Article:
The Chinchalle is a first for Warped Cigars, as it’s the first time they’ve produced a cigar in the Dominican Republic. The Chinchalle also happens to be one of the first cigars produced at Tabacalera La Isla, a factory owned by Hostos Fernandez Quesda. Theses “firsts,” coupled with my love of Dominican grown tobacco, demanded that I smoke and review the Chinchalle. Unfortunately, COVID-19 made me wait a few weeks. Finally, here we are.
The word “chinchalle” is Cuban slang for “small factory.” The Chinchalle is currently only produced as a 5″ x 50 Robusto. The Chinchalle sports an Ecuadorian Habano 2000 Rosada wrapper over a Dominican Binder and Dominican Corojo ’99 and HVA fillers.
SIZE: 5″ x 50
ORIGIN: Dominican Republic
FACTORY: Tabacalera La Isla
WRAPPER: Ecuadorian Habano 2000 Rosada
BINDER: Dominican Republic
FILLER: Dominican Republic Corojo ’99 and HVA Filler
STRENGTH: Medium – Medum-full
Oxford Cigar Company
Huddled around the heater in my garage.
November 12 @10:00am
Water and Three Rivers Coffee Company Hotel Bravo Blend
34° (23° with the wind chill)
The sounds of wind and freezing rain hitting my garage.
RELEASE TYPE: Regular Production
ORIGINALLY RELEASE DATE: September, 2021
Typical Box Size: Boxes of 25
Production Totals: Regular Production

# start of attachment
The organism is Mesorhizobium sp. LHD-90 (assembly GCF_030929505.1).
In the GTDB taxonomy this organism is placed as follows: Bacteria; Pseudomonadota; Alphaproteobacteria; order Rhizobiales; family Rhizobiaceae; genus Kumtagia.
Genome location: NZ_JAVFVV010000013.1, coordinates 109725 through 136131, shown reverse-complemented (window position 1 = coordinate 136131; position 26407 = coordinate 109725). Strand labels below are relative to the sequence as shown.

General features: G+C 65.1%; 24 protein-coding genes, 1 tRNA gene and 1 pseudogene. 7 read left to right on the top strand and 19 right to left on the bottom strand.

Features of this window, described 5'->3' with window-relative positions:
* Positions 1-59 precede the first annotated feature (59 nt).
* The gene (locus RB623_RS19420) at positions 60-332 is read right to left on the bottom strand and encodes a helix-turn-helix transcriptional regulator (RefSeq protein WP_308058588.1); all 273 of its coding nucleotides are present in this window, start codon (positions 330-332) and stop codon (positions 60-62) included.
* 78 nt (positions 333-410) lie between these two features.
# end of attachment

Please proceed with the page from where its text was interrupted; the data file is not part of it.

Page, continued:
o Robusto (5″ x 50)
The band is elegant if a bit understated. I suppose that ties in with the name “Chinchalle.” The band is adorned in gold and black, that has “Flor Fina” (delicate flower) written underneath a picture of, what I am assuming to be, a sketch of a small tabacalera. The name of the cigar, Chinchalle, proudly adorns the side of the band.
A cursory glance at the Chinchalle and the word “veiny” immediately comes to mind. The Ecuadorian Habano 2000 Rosada wrapper is beautiful, though. Caramel colored and no water spots or marks. I squeeze the cigar between my fingers and it gives slightly, but bounces back immediately. The cap is expertly applied and the Chinchalle is just gorgeous.
The Ecuadorian Habano wrapper gives off notes of stale bread with just a touch of barnyard to be found if you try. The aroma coming off the foot is intoxicating, with notes of sweet tobacco and cedar beckoning me to light it.
The draw on each of the Chinchalles I smoked was near perfect. They each had the right amount of resistance, without being too open or too tight. A light note of bread is accompanied by a very subtle sweetness. In all honesty, it’s a bit hard to detect the subtle notes from the cold draw. As it lingers on my palate, the sweetness becomes more noticeable.
LIGHT & DRAW
Cut: Xikar Xi3
Fire: ST Dupont Hook lighter